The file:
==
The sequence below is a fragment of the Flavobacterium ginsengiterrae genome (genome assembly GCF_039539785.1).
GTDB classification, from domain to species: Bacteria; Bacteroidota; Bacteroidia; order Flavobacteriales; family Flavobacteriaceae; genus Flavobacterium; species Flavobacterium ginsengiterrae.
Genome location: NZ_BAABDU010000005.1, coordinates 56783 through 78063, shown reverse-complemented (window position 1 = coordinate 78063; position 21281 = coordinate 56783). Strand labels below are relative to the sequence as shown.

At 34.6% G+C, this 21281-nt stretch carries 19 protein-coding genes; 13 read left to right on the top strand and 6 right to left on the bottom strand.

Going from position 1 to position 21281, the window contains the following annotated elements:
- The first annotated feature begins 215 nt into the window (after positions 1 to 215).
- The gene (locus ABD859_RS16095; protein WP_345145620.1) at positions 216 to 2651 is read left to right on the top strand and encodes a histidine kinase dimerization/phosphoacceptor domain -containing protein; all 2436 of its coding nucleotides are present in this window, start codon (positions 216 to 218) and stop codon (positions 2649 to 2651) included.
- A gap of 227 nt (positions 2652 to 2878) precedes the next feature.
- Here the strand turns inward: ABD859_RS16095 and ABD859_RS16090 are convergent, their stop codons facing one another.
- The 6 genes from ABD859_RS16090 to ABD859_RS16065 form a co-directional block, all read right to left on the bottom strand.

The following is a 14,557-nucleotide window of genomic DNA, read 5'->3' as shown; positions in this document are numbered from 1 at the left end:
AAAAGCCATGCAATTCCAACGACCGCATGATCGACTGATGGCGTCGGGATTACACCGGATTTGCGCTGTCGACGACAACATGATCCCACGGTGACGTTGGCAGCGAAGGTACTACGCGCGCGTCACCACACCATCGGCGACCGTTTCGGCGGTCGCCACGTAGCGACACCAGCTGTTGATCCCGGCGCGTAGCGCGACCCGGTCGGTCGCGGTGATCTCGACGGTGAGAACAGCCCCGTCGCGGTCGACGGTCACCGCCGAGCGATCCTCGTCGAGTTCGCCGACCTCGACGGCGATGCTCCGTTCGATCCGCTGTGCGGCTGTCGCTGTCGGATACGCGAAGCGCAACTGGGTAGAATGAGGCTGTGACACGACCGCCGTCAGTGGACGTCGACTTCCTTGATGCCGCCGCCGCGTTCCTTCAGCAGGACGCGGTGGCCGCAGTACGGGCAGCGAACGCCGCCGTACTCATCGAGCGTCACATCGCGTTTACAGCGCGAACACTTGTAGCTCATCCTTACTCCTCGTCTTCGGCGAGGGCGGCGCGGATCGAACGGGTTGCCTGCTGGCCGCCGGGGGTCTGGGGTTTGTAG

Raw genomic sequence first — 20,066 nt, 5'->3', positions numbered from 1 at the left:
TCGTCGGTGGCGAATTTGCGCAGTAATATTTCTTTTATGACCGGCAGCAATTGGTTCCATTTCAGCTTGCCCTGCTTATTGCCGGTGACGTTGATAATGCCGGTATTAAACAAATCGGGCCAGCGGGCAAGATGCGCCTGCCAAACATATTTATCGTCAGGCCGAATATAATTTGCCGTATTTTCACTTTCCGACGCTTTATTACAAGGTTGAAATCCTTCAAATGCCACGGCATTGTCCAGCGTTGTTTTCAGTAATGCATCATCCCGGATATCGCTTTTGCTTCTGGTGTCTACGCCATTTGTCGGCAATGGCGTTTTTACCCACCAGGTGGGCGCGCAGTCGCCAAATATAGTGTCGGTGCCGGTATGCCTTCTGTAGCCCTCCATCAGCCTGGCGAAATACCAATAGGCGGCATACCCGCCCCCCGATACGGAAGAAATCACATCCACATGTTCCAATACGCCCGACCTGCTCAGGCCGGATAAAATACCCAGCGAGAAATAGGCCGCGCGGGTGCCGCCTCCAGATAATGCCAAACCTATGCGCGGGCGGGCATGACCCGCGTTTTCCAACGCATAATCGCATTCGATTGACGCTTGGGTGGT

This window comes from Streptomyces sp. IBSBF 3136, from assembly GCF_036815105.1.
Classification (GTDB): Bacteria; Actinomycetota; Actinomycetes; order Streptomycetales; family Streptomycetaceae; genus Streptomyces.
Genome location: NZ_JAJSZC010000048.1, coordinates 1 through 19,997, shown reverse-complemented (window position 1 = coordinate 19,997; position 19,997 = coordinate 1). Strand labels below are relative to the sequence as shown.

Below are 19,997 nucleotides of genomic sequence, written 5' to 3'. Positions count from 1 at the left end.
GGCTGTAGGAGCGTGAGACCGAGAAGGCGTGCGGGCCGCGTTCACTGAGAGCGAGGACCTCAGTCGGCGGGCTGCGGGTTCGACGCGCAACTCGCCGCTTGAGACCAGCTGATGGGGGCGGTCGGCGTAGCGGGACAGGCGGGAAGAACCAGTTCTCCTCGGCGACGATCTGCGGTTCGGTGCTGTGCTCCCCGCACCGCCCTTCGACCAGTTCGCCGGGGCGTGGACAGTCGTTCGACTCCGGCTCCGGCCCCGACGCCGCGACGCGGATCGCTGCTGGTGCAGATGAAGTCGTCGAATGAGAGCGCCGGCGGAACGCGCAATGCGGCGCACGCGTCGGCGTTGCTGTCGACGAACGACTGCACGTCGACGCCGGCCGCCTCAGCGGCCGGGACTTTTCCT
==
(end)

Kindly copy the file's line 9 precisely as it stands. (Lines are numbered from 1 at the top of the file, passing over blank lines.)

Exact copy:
- Here the strand turns inward: ABD859_RS16095 and ABD859_RS16090 are convergent, their stop codons facing one another.